I don’t have to remind anyone that recruiting is a challenge right now. The unemployment rate has fallen to 3.6%, the lowest it’s been since December 1969. I also don’t have to tell you that, at some point, all of the Boomers in your workforce are really going to retire. According to Pew Research Center, 10,000 people a day turn of retirement age. That number is expected to continue for the next decade. And while turning retirement age doesn’t mean that people will immediately retire, it does mean that at some point in the not too distant future, they will.
What is interesting to me is that, with all the conversation about low unemployment, skills gaps, phased retirement strategies, etc. that more organizations aren’t focused on career development. I mean the future workforce must come from somewhere. I don’t mean this is to be flip commentary, but an organization’s future workforce isn’t going to miraculous appear out of nowhere.
This means organizations need to step up their learning and development game. It doesn’t matter whether the organization decides to build an internal learning department or enter into a strategic partnership with a learning organization – like a college or university. What matters is that organizations have some sort of career development program in place.
5 Activities that Every Career Development Program Should Have
It’s easy to say, “Put in a career development program.” Reality is, it’s hard figuring out what activities to include and where to include them. Here are five things to consider when designing your career development program:
Goals. Think about this two-fold. First, all programs need goals. In the case of career development, the program needs organizational goals. Determine what the program goals will be and make sure everyone is onboard with those goals. Second, career development is often about setting goals. It could make sense to build a module that teaches employees how to set their career goals.
Assessments. There are many types of assessments on the market. Cognitive ability testing can provide the company and employees with a baseline for career development conversations. Organizations can administer cognitive ability assessments during the hiring process to understand the candidate’s trainability. Then use that information when the candidate is hired for their career development.
Training and Development. I like to draw a distinction between training and development. Training is for the jobs that employees hold today. Development is for the jobs that employees will have in the future. To me, career development is about both. Career development programs should include both the technical skills and soft skills employees need to be successful today as well as in the future.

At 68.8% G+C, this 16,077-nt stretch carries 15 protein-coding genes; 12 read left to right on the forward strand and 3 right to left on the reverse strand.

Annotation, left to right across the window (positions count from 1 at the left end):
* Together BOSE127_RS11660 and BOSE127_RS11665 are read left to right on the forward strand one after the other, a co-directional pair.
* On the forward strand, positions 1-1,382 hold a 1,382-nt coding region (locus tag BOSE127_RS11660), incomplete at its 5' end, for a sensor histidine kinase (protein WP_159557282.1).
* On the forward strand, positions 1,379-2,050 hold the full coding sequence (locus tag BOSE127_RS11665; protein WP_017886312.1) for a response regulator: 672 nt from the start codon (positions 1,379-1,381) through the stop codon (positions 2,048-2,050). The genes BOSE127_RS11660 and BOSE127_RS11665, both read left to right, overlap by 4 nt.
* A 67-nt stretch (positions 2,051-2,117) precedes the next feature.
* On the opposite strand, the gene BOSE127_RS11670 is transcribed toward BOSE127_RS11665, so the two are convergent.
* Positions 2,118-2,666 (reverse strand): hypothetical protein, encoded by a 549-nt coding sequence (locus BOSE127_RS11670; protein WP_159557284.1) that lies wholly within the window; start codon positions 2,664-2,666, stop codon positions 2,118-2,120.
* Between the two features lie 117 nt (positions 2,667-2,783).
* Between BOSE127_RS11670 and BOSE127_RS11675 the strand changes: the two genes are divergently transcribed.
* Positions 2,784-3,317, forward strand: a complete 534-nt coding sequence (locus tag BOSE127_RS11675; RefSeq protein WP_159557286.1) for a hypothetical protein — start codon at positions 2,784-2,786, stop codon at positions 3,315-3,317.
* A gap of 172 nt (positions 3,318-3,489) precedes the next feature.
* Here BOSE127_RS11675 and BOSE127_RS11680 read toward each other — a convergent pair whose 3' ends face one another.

Variety of Learning Methods. Today’s career development opportunities are awesome because organizations can provide them in a variety of formats: conferences, webinars, blogs, podcasts, microlearning, etc. You get the point. Each of these formats has pros and cons in terms of scalability, cost, development time, technology requirements, etc. Companies can put together development that works well for them and the employee.
Feedback Mechanisms. An employee’s thoughts about their career can change or shift. The company’s view on the employee’s career can also shift. It’s important that those “shifts” are discussed. Regular feedback conversations between the manager and employee about career development should take place. It doesn’t need to happen in every discussion, but a one-on-one meeting would be a common time to check-in and make sure that the company and employee are on the same page.
These five activities can take place during many phases of the employee life cycle. For example, we talked about cognitive ability assessments being used during recruiting and training. Technical training often takes place during onboarding. And many organizations are using video or webinars for refresher training. Goal-setting, feedback, and soft skills development could happen during performance management.
Use Career Development to Meet Today’s Staffing Needs
It’s time for companies to get creative with their staffing plans. I’m not saying to end traditional recruiting as we know it. But thinking about an employee’s career development can help organizations meet both their current and future staffing needs.
If you want to learn more about using career development as a part of your hiring strategy, join me and the Criteria Corp team on Tuesday, June 4 at 10a Pacific / 1p Eastern for the webinar “Future-proof Your Workforce by Hiring for Trainability”. And if you can’t make it for the live session, go ahead and sign up anyway to get the recording. I look forward to seeing you then.
The post Career Development: 5 Activities that Should Be in Every Program appeared first on hr bartender.
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Author: hrbartender
Date/time: 21st May 2019, 18:03